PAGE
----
The Antiquities Ministry is making improvements to tourist facilities at the Giza pyramids site, aiming to have preparations complete by the end of September.
Speaking to Al-Masry Al-Youm, Antiquities Minister Khaled al-Anany said the developments began in 2009 and cost LE350 million, of which LE51 million has been supplied by the Tourism Ministry. The push to complete the project comes as Egypt redoubles its efforts to turn the tide on an ebbing post-revolution tourism industry.
The project includes installing high-tech security gates at the entrance, control rooms, an information center, an administrative building and parking facilities.
In addition, rubbish bins have been installed around the site, along with signs in both English and Arabic forbidding people from climbing on the ancient structures and ruins, which have been cleaned and dusted. Souvenir vendors have been designated areas in which they are allowed to sell their wares — outside the entrance to the site.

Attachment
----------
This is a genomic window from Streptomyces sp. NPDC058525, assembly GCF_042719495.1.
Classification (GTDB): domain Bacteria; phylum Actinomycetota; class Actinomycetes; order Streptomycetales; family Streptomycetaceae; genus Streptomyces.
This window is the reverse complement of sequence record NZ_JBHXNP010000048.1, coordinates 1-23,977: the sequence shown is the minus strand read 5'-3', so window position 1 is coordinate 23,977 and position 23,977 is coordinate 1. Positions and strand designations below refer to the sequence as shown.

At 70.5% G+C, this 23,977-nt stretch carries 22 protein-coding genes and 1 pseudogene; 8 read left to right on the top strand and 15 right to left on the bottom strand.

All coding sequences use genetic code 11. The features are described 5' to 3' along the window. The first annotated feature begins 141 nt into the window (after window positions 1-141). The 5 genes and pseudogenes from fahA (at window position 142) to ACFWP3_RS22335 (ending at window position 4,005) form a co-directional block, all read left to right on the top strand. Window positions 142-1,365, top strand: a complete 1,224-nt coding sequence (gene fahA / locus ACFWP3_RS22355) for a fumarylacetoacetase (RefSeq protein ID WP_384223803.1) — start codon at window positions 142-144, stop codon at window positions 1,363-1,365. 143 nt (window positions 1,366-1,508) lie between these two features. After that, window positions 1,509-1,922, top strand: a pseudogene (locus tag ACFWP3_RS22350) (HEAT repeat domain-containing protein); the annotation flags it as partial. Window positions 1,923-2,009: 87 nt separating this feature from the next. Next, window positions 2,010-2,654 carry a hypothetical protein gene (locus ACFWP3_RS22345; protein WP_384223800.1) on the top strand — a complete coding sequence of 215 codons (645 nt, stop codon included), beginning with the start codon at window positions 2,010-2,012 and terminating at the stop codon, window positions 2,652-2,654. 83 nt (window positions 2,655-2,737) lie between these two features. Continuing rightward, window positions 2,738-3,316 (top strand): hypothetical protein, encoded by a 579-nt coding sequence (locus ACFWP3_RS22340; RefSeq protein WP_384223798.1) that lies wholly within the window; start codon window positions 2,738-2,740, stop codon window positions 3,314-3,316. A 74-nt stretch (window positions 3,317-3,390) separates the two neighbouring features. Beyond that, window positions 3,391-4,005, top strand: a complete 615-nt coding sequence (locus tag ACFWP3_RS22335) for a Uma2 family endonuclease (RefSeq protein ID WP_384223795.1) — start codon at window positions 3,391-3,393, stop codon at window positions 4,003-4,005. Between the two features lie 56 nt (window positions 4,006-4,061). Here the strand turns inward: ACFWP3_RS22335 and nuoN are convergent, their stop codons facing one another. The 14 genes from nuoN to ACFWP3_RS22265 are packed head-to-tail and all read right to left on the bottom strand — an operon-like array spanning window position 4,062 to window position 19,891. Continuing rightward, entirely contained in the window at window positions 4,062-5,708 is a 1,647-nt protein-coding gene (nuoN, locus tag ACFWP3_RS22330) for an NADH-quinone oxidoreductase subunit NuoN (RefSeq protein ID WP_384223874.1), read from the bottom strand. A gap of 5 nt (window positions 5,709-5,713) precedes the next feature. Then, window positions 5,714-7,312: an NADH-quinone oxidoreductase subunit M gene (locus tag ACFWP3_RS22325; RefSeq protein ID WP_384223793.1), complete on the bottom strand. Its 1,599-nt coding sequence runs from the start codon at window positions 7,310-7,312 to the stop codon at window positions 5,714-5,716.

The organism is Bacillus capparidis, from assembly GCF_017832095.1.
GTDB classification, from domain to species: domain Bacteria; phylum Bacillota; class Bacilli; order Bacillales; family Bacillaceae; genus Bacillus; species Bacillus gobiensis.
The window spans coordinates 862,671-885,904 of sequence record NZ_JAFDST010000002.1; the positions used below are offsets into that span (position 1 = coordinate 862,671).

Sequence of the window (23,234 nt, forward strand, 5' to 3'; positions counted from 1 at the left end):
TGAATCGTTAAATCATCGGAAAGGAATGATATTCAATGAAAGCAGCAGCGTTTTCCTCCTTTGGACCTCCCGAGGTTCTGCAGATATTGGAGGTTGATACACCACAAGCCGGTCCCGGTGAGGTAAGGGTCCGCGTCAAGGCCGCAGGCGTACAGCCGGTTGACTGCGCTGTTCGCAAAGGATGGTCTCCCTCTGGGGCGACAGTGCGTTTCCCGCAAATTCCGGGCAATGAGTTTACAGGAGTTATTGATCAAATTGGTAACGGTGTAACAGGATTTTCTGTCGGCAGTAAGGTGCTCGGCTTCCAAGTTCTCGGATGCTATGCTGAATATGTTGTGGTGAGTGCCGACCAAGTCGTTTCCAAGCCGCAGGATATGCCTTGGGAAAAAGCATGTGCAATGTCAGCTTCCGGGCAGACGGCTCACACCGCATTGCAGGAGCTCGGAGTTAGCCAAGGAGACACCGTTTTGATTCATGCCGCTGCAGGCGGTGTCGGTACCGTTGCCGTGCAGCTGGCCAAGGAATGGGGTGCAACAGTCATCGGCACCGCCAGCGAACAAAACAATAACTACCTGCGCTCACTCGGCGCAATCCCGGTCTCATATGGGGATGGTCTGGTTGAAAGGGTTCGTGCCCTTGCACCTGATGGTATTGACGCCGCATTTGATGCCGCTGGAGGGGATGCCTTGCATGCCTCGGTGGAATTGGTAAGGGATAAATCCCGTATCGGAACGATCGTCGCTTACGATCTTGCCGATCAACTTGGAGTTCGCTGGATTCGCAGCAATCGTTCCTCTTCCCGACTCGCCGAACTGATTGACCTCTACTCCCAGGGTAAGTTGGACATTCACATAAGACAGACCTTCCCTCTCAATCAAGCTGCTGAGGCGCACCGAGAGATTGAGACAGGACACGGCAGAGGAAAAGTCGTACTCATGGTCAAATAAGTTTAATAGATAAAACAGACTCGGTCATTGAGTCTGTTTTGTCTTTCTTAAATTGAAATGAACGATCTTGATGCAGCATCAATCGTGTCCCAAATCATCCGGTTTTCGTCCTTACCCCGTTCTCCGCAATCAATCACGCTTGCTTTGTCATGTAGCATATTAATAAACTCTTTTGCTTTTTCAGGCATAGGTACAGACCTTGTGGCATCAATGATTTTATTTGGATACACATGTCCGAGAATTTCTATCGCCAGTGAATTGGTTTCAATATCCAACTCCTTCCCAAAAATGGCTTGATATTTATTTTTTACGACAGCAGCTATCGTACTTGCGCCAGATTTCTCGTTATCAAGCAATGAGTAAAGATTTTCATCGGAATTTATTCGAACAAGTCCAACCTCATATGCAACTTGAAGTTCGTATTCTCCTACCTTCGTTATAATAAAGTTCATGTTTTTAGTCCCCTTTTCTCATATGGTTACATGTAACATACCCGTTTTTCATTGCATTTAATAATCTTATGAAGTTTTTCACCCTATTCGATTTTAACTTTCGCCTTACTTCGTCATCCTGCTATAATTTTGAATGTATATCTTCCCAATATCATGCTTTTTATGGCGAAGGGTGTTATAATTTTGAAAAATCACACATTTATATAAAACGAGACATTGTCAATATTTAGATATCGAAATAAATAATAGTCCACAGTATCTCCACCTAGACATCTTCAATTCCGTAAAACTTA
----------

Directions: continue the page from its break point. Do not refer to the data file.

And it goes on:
Al-Anany said the ministry is currently involved in works on a new entrance to Giza's famous Mena House Hotel on the Cairo-Fayoum desert road.
Ashraf Mohie Eddin, archaeological director at the Giza pyramids site, reported that all employees are working hard ahead of the September opening.
“We are determined to make big improvements. There are monuments that need to be restored from scratch, and others that need work because they were restored incorrectly before the law on protecting antiquities came into effect. We've hit some obstacles in the form of a shortage of funds, but are using all our resources to overcome this".
Edited translation from Al-Masry Al-Youm